The last character self-representation a politician in America likes to project, Adorno suggests, is the ‘good old time device.’ The American cult of novelty is likely to produce a sort of resentment within all those who cannot participate in the latest blessings of technical civilization, whereas even those who do participate in modern technology life appears to become colder and more frantic by the sweep of progress. A politician will often try to compensate for this feeling by emphasizing the old-fashioned and the homely as being genuine, traditional and as having  sort of patina which novelties don’t have. Certain unglamorous values and interests can be glamorized. New products can be spun as having palpable affinities with old ones.

The character representations are probably the most important in any national campaign in America but there are many others which are crucial for success.

One trick is to establish the perception that the campaign is ‘a movement’ that has more general implications in social and cultural relations than can be encompassed by specific legislative proposals, policy debates or bureaucratic reforms, and reduces the needs to discuss the rather more complicated matters of government in a modern industrial society comprised of hundreds of millions of distinct individuals. Thus the voters are seduced into the notion that something really big is going on that has a life of its own, almost as if it were a natural phenomena, a new turning point in the evolution of human society itself.

At the same time other politicians often communicate their messages ‘atomistically with a host of isolated, logically unconnected statements that avoid the impression of any consistent structure of thought. There are a whole range of devices used for this purpose including ‘red-herrings’, bogeymen, scape-goats, slippery slopes, conspiracy theories and the deployment of various other name-calling tactics, including epithetical uses of the term ‘radical’, red-baiting and more or less incoherent appeals to sectarian interests. The resistance of voters to such appeals can be moderated by the use of polls that, through the manipulations and aggregations of the snap judgments of no personal consequence to respondents, “ majority opinion’  can be made to appear supportive of a candidates or parties’ position. Attacks on bureaucratization, the opacity of the system of taxes and its always ‘excessive burden’ as well as fear-mongering external enemies are also popular approaches to winning elected office.  If the ‘forces’ of Enlightenment (as Adorno would have it) happen to present any significant challenge to such representations as serving the public interest then a politician can always claim that customary standards of civility have been broached and that he or she, above all, represent the ideal program for sustaining a ‘safe’ status quo: bi-partisanship, or even non-partisanship, though only a few exceptionally na├»ve voters will fall for that, so that it is only maintained for brief periods of exceptional crisis.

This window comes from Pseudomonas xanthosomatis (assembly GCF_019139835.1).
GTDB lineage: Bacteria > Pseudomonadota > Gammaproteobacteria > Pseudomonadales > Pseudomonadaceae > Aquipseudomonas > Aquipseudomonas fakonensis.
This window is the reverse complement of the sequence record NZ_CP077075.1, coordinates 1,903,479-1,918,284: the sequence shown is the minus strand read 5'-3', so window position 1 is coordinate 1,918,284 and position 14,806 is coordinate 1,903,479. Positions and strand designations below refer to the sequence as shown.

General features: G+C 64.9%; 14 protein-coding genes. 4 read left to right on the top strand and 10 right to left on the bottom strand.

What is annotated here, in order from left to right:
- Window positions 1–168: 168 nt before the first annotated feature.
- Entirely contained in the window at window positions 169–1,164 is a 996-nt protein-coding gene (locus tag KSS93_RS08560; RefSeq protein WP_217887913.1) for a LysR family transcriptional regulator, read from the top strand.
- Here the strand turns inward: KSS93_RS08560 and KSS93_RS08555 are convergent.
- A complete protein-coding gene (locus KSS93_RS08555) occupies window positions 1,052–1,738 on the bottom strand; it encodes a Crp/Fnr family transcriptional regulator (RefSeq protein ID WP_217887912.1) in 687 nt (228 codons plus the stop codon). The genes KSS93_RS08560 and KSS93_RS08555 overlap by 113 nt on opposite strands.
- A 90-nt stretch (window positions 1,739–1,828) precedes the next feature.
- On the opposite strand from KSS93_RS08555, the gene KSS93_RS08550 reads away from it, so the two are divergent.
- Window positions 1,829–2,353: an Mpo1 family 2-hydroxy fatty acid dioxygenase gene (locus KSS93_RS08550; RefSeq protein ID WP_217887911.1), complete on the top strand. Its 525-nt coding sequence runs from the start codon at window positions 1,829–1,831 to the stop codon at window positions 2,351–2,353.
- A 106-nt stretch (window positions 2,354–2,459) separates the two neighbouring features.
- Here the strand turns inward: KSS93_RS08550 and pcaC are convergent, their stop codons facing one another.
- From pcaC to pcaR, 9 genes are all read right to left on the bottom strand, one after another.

After they are elected to the Presidency, most candidates rely on the tendency of Americans to think that there is a kind of natural, inherent authority in the office, they are leaders because they hold the formal position of leadership, especially from the members of the Party from which he or she were elected, no matter what they do or say.   When members of the opposite party do not provide any degree of natural deference to the office as embodied in the person of the President, a great hue and cry is raised, as if the core value of American society –fair play- had been grievously violated. One can certainly imagine Adorno responding: “What [god-damned] fair play do you think you are talking about ?”

From the back of the hall one can also imagine John Gray hollering’ What the [fuck] kind of fair play are YOU talking about!”